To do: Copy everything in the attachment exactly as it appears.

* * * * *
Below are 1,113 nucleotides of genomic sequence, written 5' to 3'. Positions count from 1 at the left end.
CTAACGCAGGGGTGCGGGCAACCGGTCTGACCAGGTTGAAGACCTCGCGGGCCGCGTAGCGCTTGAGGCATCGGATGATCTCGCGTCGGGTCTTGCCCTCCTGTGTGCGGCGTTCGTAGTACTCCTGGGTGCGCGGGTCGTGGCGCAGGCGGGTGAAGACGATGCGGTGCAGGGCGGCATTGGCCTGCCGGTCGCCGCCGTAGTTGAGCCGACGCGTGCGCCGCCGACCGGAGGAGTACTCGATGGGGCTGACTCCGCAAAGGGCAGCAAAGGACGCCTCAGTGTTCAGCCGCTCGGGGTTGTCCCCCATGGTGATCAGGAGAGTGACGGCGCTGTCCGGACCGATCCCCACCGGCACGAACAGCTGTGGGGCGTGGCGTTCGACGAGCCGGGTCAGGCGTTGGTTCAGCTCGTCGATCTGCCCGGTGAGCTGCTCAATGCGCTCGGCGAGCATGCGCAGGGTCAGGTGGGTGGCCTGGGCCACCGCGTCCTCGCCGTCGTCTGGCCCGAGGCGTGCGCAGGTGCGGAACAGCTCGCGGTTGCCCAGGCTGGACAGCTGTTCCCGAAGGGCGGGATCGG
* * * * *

Below are 1,113 nucleotides of genomic sequence, written 5' to 3'. Positions count from 1 at the left end.
CTAACGCAGGGGTGCGGGCAACCGGTCTGACCAGGTTGAAGACCTCGCGGGCCGCGTAGCGCTTGAGGCATCGGATGATCTCGCGTCGGGTCTTGCCCTCCTGTGTGCGGCGTTCGTAGTACTCCTGGGTGCGCGGGTCGTGGCGCAGGCGGGTGAAGACGATGCGGTGCAGGGCGGCATTGGCCTGCCGGTCGCCGCCGTAGTTGAGCCGACGCGTGCGCCGCCGACCGGAGGAGTACTCGATGGGGCTGACTCCGCAAAGGGCAGCAAAGGACGCCTCAGTGTTCAGCCGCTCGGGGTTGTCCCCCATGGTGATCAGGAGAGTGACGGCGCTGTCCGGACCGATCCCCACCGGCACGAACAGCTGTGGGGCGTGGCGTTCGACGAGCCGGGTCAGGCGTTGGTTCAGCTCGTCGATCTGCCCGGTGAGCTGCTCAATGCGCTCGGCGAGCATGCGCAGGGTCAGGTGGGTGGCCTGGGCCACCGCGTCCTCGCCGTCGTCTGGCCCGAGGCGTGCGCAGGTGCGGAACAGCTCGCGGTTGCCCAGGCTGGACAGCTGTTCCCGAAGGGCGGGATCGG